During the 1980s, Americans turned more and more to SUVs, partly as a response to the government’s attempt to curb emissions from large gas-guzzling cars. Nissan and Toyota eventually joined the party with their own SUVs, with the Toyota 4Runner introduced in 1984.

For companies that were already in trouble and in need of new technology, the drying up of credit could not have come at a worse time for Detroit’s car manufacturers.

But the American automakers stuck to their traditional money earners at a time when consumer tastes were rapidly changing. Smaller and newer companies, such as Korea’s Kia Motors, experienced an increase in global sales of 12.7 percent in the first 10 months of 2008 compared with the same period for the previous year. The company has just opened a $130 million design center in California.

For companies that were already in trouble and in need of new technology, the drying up of credit could not have come at a worse time for Detroit’s car manufacturers.

Falling profit
In Japan, Nissan’s Shiga first told reporters that the company’s annual operating profit target would be 270 billion yen ($2.8 billion). That means the second-half profit would be about 78 billion yen—less than one-fifth of 2007’s 424 billion yen. But Ghosn later said profit would fall to “zero” as US sales dropped to the lowest annual tally in 15 years. The strength of the yen also worked to slice profits and Nissan’s US sales dropped 33 percent in October.

Even previously robust markets have been hit by the economic slowdown. Toyota anticipated sales of 2008 to be around 600,000 instead of 700,000, the official target. In Toyota’s most important market, the US, sales were down 12 percent for the year. Toyota built 1.29 million cars and light trucks in North America up until the end of October, down 7.2 percent from 1.39 million the previous year. In November, Toyota cut its production plans outside Japan by 7 percent to 4.07 million vehicles for the fiscal year ending March 2009. Although Toyota’s unofficial policy of leaving permanent workers on the payroll even while plants remain idle still stands, it is a different story for its temporary workers, with half of the 500-strong temporary workforce at its Georgetown plant already laid off.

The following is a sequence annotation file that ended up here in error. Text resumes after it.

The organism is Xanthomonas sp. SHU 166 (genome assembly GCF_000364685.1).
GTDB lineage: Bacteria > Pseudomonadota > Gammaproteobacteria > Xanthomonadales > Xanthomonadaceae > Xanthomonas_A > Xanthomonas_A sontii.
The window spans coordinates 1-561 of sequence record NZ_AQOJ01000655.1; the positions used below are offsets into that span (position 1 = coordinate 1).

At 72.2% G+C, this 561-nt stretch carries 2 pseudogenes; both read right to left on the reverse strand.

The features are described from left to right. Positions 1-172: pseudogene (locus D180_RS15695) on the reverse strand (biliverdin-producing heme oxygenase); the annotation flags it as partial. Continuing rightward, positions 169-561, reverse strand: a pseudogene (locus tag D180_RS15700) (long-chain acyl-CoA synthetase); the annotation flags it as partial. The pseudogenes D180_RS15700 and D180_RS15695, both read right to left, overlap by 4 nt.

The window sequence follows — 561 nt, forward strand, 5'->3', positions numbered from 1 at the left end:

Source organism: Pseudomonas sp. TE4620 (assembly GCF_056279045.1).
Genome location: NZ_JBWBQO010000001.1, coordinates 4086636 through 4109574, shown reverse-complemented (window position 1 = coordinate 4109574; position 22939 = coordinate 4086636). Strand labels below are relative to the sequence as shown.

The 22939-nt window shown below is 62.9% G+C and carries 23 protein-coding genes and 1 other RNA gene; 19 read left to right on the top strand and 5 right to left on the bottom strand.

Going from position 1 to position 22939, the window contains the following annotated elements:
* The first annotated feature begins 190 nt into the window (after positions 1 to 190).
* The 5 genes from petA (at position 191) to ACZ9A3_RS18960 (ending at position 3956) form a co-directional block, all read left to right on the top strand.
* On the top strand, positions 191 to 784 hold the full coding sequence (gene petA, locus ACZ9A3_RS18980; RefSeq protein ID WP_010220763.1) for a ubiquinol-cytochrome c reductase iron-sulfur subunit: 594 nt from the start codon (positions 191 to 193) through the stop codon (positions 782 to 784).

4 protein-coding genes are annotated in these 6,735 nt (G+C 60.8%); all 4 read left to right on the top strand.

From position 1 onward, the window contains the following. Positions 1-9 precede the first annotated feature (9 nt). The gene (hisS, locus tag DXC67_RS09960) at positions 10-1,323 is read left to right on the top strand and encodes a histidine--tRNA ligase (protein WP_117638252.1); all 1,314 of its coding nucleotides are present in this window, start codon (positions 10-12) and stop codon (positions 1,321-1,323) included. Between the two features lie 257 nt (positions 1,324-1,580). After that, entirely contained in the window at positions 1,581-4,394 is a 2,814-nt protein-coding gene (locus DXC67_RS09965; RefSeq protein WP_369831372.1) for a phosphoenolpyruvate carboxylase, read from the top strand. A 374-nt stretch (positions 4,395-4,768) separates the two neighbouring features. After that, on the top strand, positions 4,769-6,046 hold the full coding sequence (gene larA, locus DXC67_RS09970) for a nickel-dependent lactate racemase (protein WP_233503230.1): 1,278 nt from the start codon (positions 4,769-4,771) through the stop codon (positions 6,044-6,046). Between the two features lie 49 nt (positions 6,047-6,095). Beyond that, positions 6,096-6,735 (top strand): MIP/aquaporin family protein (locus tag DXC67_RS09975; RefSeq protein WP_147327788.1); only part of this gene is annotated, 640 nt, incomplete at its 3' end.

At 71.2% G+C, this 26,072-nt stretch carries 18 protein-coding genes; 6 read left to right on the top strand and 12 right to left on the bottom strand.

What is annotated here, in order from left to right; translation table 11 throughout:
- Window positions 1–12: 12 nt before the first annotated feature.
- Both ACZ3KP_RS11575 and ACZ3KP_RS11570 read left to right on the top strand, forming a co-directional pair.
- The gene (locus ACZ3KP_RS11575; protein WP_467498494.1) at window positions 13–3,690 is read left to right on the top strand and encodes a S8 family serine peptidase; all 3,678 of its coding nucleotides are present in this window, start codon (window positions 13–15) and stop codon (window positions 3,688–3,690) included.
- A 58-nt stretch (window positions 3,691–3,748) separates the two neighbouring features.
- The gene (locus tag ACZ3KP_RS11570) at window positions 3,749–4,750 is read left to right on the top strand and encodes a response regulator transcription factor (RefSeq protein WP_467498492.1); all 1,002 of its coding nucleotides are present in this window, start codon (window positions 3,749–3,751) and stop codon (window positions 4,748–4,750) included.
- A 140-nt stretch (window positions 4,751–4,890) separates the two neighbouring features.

After Toyota’s golden run over the last couple of years, the latest turn of events must be hard for the company’s executives to swallow. While the auto giant is not in the same position as its Detroit’s counterparts, it will be a lean couple of months for the company. Nissan is in an even worse position but Ghosn has gone on the record to say the carmaker will not seek any more alliances to ensure it survives the economic slowdown.

The North American market is predicted to come back strongly in 2010 or 2011 but for the American GM, Ford and Chrysler, that might as well be a century away.